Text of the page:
Book Sale – 25 percent off today only

Lulu_Feb_3rd

For those interested in the print version of Multiculturalism in Canada: Evidence and Anecdote or Policy Arrogance or Innocent Bias: Resetting Citizenship and Multiculturalism, one of Lulu.com’s regular sales.

The direct link to my book page is: My Author Spotlight.

Lulu Book Sale – 35 percent off, today only

Lulu 3 DecFor those interested in the print version of Multiculturalism in Canada: Evidence and Anecdote or Policy Arrogance or Innocent Bias: Resetting Citizenship and Multiculturalism, one of Lulu.com’s regular sales.

The direct link to my book page is: My Author Spotlight.

Black Friday: 30 percent off print books

Lulu 27 NovFor those interested in the print version of Multiculturalism in Canada: Evidence and Anecdote or Policy Arrogance or Innocent Bias: Resetting Citizenship and Multiculturalism, one of Lulu.com’s better sales, 30 percent off.

The direct link to my book page is: My Author Spotlight.

Multiculturalism in Canada: Evidence and Anecdote – Lulu 25 % Off Sale until November 23rd

Lulu 20 NovFor those interested in the print version of Multiculturalism in Canada: Evidence and Anecdote or Policy Arrogance or Innocent Bias: Resetting Citizenship and Multiculturalism, one of Lulu.com’s regular sales.

The direct link to my book page is: My Author Spotlight.

Multiculturalism in Canada: Evidence and Anecdote – Lulu 30 % Flash Sale Extended to Nov 12

For those interested in the print version of Multiculturalism in Canada: Evidence and Anecdote or Policy Arrogance or Innocent Bias: Resetting Citizenship and Multiculturalism (topical again given the account of the transfer to CIC from Canadian Heritage in 2008, now reversed).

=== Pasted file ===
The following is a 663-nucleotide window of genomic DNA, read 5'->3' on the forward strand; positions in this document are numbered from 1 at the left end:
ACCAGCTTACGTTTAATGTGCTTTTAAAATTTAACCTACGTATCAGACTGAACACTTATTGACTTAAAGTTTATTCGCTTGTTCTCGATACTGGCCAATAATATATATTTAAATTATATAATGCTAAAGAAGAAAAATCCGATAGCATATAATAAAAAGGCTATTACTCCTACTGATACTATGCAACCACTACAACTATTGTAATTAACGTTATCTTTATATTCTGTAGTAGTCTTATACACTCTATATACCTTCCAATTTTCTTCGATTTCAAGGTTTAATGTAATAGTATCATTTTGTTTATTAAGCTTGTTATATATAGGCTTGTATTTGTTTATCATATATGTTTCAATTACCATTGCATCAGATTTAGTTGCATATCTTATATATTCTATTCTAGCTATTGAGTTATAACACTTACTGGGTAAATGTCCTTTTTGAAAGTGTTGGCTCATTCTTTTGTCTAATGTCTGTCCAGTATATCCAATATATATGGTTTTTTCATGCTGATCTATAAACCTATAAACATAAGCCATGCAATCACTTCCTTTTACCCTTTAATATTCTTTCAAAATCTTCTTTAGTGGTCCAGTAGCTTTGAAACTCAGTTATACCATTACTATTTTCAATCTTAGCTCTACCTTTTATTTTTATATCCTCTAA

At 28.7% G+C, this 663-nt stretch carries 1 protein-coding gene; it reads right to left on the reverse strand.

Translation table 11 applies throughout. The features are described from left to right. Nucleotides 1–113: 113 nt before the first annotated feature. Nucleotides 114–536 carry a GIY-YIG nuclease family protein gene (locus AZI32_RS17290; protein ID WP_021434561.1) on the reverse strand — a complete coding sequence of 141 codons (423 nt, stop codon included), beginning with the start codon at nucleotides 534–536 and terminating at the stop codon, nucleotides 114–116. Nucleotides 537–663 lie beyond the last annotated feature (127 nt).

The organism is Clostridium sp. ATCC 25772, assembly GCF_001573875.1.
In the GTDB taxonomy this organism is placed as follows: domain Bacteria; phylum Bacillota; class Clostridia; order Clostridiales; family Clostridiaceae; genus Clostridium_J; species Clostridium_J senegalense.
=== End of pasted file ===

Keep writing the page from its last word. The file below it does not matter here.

One of Lulu’s better sales, 30 percent off, extended for two days.

The direct link to my book page is: My Author Spotlight.

Lulu 11 Nov

Multiculturalism in Canada: Evidence and Anecdote – Flash Sale 30 percent off

For those interested in the print version of Multiculturalism in Canada: Evidence and Anecdote or Policy Arrogance or Innocent Bias: Resetting Citizenship and Multiculturalism (topical again given the account of the transfer to CIC from Canadian Heritage in 2008, now reversed).

One of Lulu’s better sales, 30 percent off.

The direct link to my book page is: My Author Spotlight.

Lulu Flash Sale 10 Nov

Yes, minister, no more: Today’s bureaucrats have a different attitude: Yakabuski quoting Paquet

Yakabuski presents one side of the debate on the political-bureaucratic relationship, that of Gilles Paquet and his followers, which emphasize ‘loyal implementation’ at the expense of  ‘fearless advice.’

Many others take the contrary view, flagging the rise of ideology and the decline of ‘fearless advice’ (e.g., among the former public servants fingered by Paquet and his acolytes, Mel Cappe on ideology over evidenceRalph Heintzman: Creeping politicization in the public serviceKevin Page delivers a warning to the public service, among academics, Boundary between politics, public service is ‘no man’s land’: Donald Savoie, David Zussman quoted in Ideology, minority rule, distrust shaped Harper government’s relationship with public service).